This paper will be organized as follows. First, the integration coefficients of the explicit constant stepsize backward difference formulation of the DI method will be derived. Then, the coefficients of the implicit method are formulated and their relationship with the explicit coefficients is shown. We start the derivation with the coefficients of the first-order system, which is given in Henrici [8]. Next, the second-order coefficients are derived and their relationship with the corresponding first-order coefficients is given, likewise the relationship of the coefficients for the second- and third-order systems. Finally, the method developed using backward difference will be validated numerically.

2. The Formulation of the Predict-Evaluate-Correct-Evaluate (PECE) Multistep Method in Its Backward Difference Form (MSBD) for Nonstiff Higher-Order ODEs

The code developed will be using the PECE mode. The predictor and corrector will have the following form:

predictor:š‘š‘Ÿš‘¦(š‘‘āˆ’š‘”)š‘›+1=š‘”āˆ’1ī“š‘–=0ā„Žš‘–š‘¦š‘–!š‘›(š‘‘āˆ’š‘”+1)+ā„Žš‘‘š‘˜āˆ’1ī“š‘–=0š›¾(š‘‘āˆ’š‘”),š‘–āˆ‡š‘–š‘“š‘›,š‘”=1,2,ā€¦,š‘‘,(2.1) corrector:š‘¦(š‘‘āˆ’š‘”)š‘›+1=š‘”āˆ’1ī“š‘–=0ā„Žš‘–š‘¦š‘–!š‘›(š‘‘āˆ’š‘”+1)+ā„Žš‘‘š‘˜āˆ’1ī“š‘–=0š›¾āˆ—(š‘‘āˆ’š‘”),š‘–āˆ‡š‘–š‘“š‘›+1,š‘”=1,2,ā€¦,š‘‘.(2.2) The corrector will be reformulated, so that it will be in terms of the predictor. The reformulated corrector can be written asš‘¦(š‘‘āˆ’š‘”)š‘›+1=š‘š‘Ÿš‘¦(š‘‘āˆ’š‘”)š‘›+1+š›¾(š‘‘āˆ’š‘”),š‘˜āˆ‡š‘˜š‘š‘Ÿī€·š‘“š‘›+1ī€ø,š‘”=1,2,ā€¦,š‘‘,(2.3) where š‘š‘Ÿš‘“š‘›+1 indicates š‘“š‘›+1 evaluated using predicted values. The integration coefficient š›¾(š‘‘āˆ’š‘”),š‘– and š›¾āˆ—(š‘‘āˆ’š‘”),š‘– will be derived using the method of generating function. Finally, the constant stepsize algorithm will be constructed and validated with some test problems and examples from physical situations.

3. Derivation up to Third-Order Explicit Integration Coefficients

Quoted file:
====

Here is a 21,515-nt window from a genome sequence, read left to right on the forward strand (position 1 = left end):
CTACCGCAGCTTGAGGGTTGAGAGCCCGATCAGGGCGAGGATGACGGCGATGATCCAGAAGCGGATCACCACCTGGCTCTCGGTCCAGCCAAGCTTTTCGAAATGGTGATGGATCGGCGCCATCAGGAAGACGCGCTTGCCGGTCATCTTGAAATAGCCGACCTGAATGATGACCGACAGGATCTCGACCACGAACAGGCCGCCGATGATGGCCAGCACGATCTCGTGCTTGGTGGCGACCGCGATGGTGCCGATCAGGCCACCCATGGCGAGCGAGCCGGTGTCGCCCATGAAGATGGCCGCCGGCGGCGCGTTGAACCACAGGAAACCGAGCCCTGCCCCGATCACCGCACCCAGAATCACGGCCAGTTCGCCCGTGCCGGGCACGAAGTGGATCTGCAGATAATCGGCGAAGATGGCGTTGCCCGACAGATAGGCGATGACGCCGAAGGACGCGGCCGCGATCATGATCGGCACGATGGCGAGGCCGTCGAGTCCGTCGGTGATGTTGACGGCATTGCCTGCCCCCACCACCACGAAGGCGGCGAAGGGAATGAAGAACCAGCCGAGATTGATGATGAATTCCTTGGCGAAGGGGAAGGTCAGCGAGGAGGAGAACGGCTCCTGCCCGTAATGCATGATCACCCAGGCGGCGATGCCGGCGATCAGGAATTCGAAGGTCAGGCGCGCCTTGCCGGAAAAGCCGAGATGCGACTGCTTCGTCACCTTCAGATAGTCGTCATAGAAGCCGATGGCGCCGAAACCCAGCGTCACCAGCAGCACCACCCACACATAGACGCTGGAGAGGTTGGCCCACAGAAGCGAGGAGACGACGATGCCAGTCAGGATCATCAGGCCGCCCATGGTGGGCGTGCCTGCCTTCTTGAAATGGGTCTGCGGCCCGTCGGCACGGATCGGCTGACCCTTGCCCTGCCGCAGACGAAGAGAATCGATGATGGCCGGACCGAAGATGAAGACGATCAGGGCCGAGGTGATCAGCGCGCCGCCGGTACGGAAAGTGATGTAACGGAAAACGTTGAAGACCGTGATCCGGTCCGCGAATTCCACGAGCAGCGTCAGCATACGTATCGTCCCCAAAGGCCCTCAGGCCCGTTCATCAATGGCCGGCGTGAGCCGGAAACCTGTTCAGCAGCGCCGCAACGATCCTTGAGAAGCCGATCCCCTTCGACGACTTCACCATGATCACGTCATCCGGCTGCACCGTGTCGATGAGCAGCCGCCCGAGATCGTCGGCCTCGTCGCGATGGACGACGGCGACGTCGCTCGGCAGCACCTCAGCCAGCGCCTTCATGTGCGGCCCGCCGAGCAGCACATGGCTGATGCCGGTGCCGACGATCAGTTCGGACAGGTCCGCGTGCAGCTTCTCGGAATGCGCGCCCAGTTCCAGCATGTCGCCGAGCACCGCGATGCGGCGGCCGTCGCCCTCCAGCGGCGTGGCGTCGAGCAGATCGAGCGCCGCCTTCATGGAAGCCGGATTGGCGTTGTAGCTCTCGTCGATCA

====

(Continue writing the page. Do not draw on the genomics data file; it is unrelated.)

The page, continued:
Integrating (1.1) once yields š‘¦ī€·š‘„š‘›+1ī€øī€·š‘„=š‘¦š‘›ī€ø+ī€œš‘„š‘›+1š‘„š‘›š‘“ī€·š‘„,š‘¦,š‘¦ī…ž,š‘¦ī…žī…žī€øš‘‘š‘„.(3.1) Let š‘ƒš‘›(š‘„) be the interpolating polynomial which interpolates the š‘˜ values (š‘„š‘›,š‘“š‘›),(š‘„š‘›āˆ’1,š‘“š‘›āˆ’1),ā€¦,(š‘„š‘›āˆ’š‘˜+1,š‘“š‘›āˆ’š‘˜+1), thenš‘ƒš‘›(š‘„)=š‘˜āˆ’1ī“š‘–=0(āˆ’1)š‘–īƒ©š‘–īƒŖāˆ‡āˆ’š‘ š‘–š‘“š‘›.(3.2) Next, approximating š‘“ in (3.1) with š‘ƒš‘›(š‘„) and lettingš‘„=š‘„š‘›+š‘ ā„Žorš‘ =š‘„āˆ’š‘„š‘›ā„Ž(3.3) gives usš‘¦ī€·š‘„š‘›+1ī€øī€·š‘„=š‘¦š‘›ī€ø+ī€œ10š‘˜āˆ’1ī“š‘–=0(āˆ’1)š‘–īƒ©š‘–īƒŖāˆ‡āˆ’š‘ š‘–š‘“š‘›š‘‘š‘ ,(3.4) orš‘¦ī€·š‘„š‘›+1ī€øī€·š‘„=š‘¦š‘›ī€ø+ā„Žš‘˜āˆ’1ī“š‘–=0š›¾1,š‘–āˆ‡š‘–š‘“š‘›,(3.5) whereš›¾1,š‘–=(āˆ’1)š‘–ī€œ10īƒ©š‘–īƒŖāˆ’š‘ š‘‘š‘ .(3.6) The generating function šŗ1(š‘”) for the coefficients š›¾1,š‘– is defined as follows:šŗ1(š‘”)=āˆžī“š‘–=0š›¾1,š‘–š‘”š‘–.(3.7) Substituting š›¾1,š‘– in (3.6) in šŗ1(š‘”) givesšŗ1(š‘”)=āˆžī“š‘–=0(āˆ’š‘”)š‘–ī€œ10īƒ©š‘–īƒŖšŗāˆ’š‘ š‘‘š‘ ,1ī€œ(š‘”)=10(1āˆ’š‘”)(āˆ’š‘ )šŗš‘‘š‘ ,1ī€œ(š‘”)=10š‘’āˆ’š‘ log(1āˆ’š‘”)š‘‘š‘ (3.8) which leads tošŗ1ī‚ø(š‘”)=āˆ’(1āˆ’š‘”)āˆ’1āˆ’1log(1āˆ’š‘”)ī‚¹log(1āˆ’š‘”).(3.9) Equation (3.9) can be written asāˆ’īƒ©āˆžī“š‘–=0š›¾1,š‘–š‘”š‘–īƒŖī‚øš‘”log(1āˆ’š‘”)=ī‚¹(1āˆ’š‘”)(3.10)orī€·š›¾1,0+š›¾1,1š‘”+š›¾1,2š‘”2+š›¾1,3š‘”3ī€øī‚µš‘”+ā‹Æš‘”+22+š‘”33+š‘”44ī‚¶ī€·+ā‹Æ=š‘”1+š‘”+š‘”2+š‘”3ī€ø+ā‹Æ.(3.11) Hence, the coefficients of š›¾1,š‘˜ are given byš‘˜ī“š‘–=0ī‚€š›¾1,š‘–ī‚š›¾š‘˜āˆ’š‘–+1=1,1,š‘˜=1āˆ’š‘˜āˆ’1ī“š‘–=0ī‚€š›¾1,š‘–ī‚š‘˜āˆ’š‘–+1š‘˜=1,2,ā€¦,š›¾1,0=1.(3.12)